6. Take square root of variance to get STD DEV (Sigma).

Example in book, page 127. EZ Care and Welrun.

EZ Care - Variance = 200, STD DEV = 14.14

Welrun - Variance = 2, STD DEV = 1.41.

Mean is 30 for both.  Welrun has a tight distribution, EZ has a wide distribution. The larger the std deviation, in relation to the mean, the greater the dispersion of values around the mean, the greater the possibility of a value between far away from the mean (very high or very low).

Advantage of Std Deviation over Variance: Unit of measurement for Std Dev is the same as the mean. Example: patients per doctor is the unit of measurement for mean and std dev. Units for variance are Patients Squared per doctor.  EVIEWS only reports Std Dev, not Variance.

NORMAL DISTRIBUTION

Many distributions of large samples will follow a normal distribution, or a normal curve, bell-shaped distribution. See page 128.  Examples: results from standardized academic tests would typically follow a normal curve. The mode, median and mean are all 50, and a majority of values are clustered near the mean.

If a distribution is normal, we know that 68% of all observations fall within + 1 s.d. of the mean (from Mean - 1 Std Dev to Mean + 1 Std Dev), 95.46% of all observations fall within + 2 s.d. and 99.7% fall within + 3 s.d. from mean.

Example: If the mean test score is 50 points and the std. deviation is 10 (page 128), then 68% of test scores will fall between 40 - 60, about 96% will fall between 30 - 70, and 99% between 20 - 80.

Example: If N=1000, then 683 students would score between 40 - 60, 960 would score between 30 - 70 and 997 would score between 20 - 80.  Three students would score either below 20 or above 80.

Interpretation: Back to previous example, if you have a normal distribution of doctors, and you find that the average patient load is 30 with a s.d. of 5, that would mean that 68% of all doctors see between 25-35 patients/day, 95% see between 20-40 and 99% see 15-45 patients per day.

STANDARD Z SCORES

We may want to compare scores/values in two different distributions that have different means and s.d.. Example: GRE/GMAT/LSAT for grad school, SAT/ACT for undergrad school, or comparing standardized test scores for elementary or secondary schools in different states with tests scaled differently.

Using Z-scores allows us to do that.

Example: Test A:  mean = 100,     s.d. = 10
Test B:  mean = 750,     s.d. = 100

How does a score of 75 on Test A compare with a score of 600 on test B?

We first convert the test scores to standard scores, or Z scores, then compare.

Z = (Xi - X-BAR) / s.d.

(Z-score = Number of std dev above/below the mean.)

Note: Z-scores will be distributed with a mean of 0 and a std deviation of 1.
Example: If mean = 10 and std dev = 5, then Z-score for mean = (10 - 10) / 5 = 0
The Z for the "mean + 1 std dev" = (15 - 10) / 5 = 1

Test A:  Z-score = (75-100) / 10 = -2.5
Test B:  Z-score = (600-750) / 100 = -1.5

Score A (75 points) was 2.5 std deviations below the mean, Score B (600 points) was 1.5 std deviations below the mean.  Result: Score A was worse.  Converting to Z-scores allows comparison, because the Z distribution is normal with mean of 0, std dev of 1.

CONVERTING TO A DIFFERENT DISTRIBUTION

We can also compare scores from tests with different scales by converting a score from Test A to a score on the scale for Test B (e.g. convert SAT to ACT score).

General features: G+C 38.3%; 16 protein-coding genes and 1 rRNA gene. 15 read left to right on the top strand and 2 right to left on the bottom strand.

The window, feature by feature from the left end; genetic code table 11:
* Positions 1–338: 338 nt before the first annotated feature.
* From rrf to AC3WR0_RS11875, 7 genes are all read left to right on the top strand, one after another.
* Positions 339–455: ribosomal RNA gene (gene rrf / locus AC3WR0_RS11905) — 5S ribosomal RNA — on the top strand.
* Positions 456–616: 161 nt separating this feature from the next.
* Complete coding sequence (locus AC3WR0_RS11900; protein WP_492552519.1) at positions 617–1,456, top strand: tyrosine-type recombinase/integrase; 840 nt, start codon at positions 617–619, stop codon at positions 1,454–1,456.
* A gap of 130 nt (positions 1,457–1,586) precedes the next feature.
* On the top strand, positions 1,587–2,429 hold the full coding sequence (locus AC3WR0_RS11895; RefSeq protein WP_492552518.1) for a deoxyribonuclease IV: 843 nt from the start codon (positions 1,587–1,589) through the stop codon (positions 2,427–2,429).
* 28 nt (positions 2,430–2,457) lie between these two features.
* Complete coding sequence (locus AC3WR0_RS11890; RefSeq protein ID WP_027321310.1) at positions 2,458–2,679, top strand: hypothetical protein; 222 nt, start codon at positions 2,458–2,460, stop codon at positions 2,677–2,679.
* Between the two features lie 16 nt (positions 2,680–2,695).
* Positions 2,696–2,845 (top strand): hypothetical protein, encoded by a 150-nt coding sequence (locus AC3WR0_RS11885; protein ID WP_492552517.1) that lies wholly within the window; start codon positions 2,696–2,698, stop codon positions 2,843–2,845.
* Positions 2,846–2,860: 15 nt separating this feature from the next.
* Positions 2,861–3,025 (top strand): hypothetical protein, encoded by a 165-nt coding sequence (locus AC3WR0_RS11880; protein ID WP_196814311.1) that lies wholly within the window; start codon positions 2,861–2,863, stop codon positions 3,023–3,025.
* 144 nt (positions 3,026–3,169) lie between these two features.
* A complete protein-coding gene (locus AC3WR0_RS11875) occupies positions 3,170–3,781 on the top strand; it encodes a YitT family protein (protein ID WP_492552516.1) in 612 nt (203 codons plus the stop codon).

Conversion formula = (Z-score from Test A * Std dev of Test B) + mean of Test B = converted score from A to B.
Conversion formula = (Z-score from Test B * Std dev of Test A) + mean of Test A = converted score from B to A.

Converting score on Test A (75 points) to a score on Test B: -2.5 (100) + 750 = 500 points.  500 points on Test B would be equivalent to a score of 75 points on Test A, they are both 2.5 std deviations below the mean.

Convert B (600 points) to score on Test A: -1.5 (10) + 100 = 85.  600 points on Test B is equivalent to 85 points on Test A, they are both 1.5 std dev below the mean.

PROPORTIONS OF A DISTRIBUTION BETWEEN TWO VALUES

We can also use a Z value to find the proportion of observations that fall in a given range between the mean and some value above or below the mean.

Example: Test C, mean = 450 points and s.d. = 120

What percentage of all scores fall between 350 and 450?

Z-score  = (350 - 450) / 120 = -.83

Find .83 (ignore sign) in the normal distribution table on page 351. The value is .2967. That means that almost 30% of the scores will fall in the range of 350-450.

What percentage of scores falls between 450 and 550?  Z = 550 - 450 / 120 = .83
The value is also .2967, which means that almost 30% of scores fall within 450 - 550.

If we look at the range from 350 - 550 points, about 60% of scores fall within that range.  Intuition: + .83 std deviations represents about 60% of total observations, compared to about 68% for + 1 std deviation, for a NORMAL DISTRIBUTION.

Note: Z-scores/Z-table assumes NORMALITY.

OTHER KINDS OF DISTRIBUTIONS

1. Bimodal distributions. Two distinct, separated, clusters or groups of observations - two distributions.

Example: test scores. Realistic. Students either get it or don't. No one is in the middle, most of the class gets either A or a D/F.

Smoking distribution. Spiked distribution at 0 cigs/day, and then a normal distribution around 1 pack/day.

Graphing out the data, doing a histogram, is helpful to detect this.

2. Uniform distribution - uniformly distributed values over the entire range. No clustering in middle.

3. Skewed distribution - skewed right or skewed left.  See page 133.  Possible distribution of test scores.  Clustered on the right side.  Outliers on the low side.  In this case, the distribution is skewed LEFT.  The mean is to the right of the median.

In the other case, the distribution is skewed RIGHT.  The mean is on the RIGHT side of the median. The outliers are on the high side.  Examples: housing prices and income.

Not all distributions are normal, but we typically assume normality to invoke the greatest amount of statistical tools and inferences.  Higher level, advanced and theoretical statistics and econometrics pay more attention to skewness and kurtosis.  EVIEWS does tests for skewness, kurtosis and normality (Jarque-Bera) as part of the standard output using the "stats" command (type command: stats X, where X is the variable name).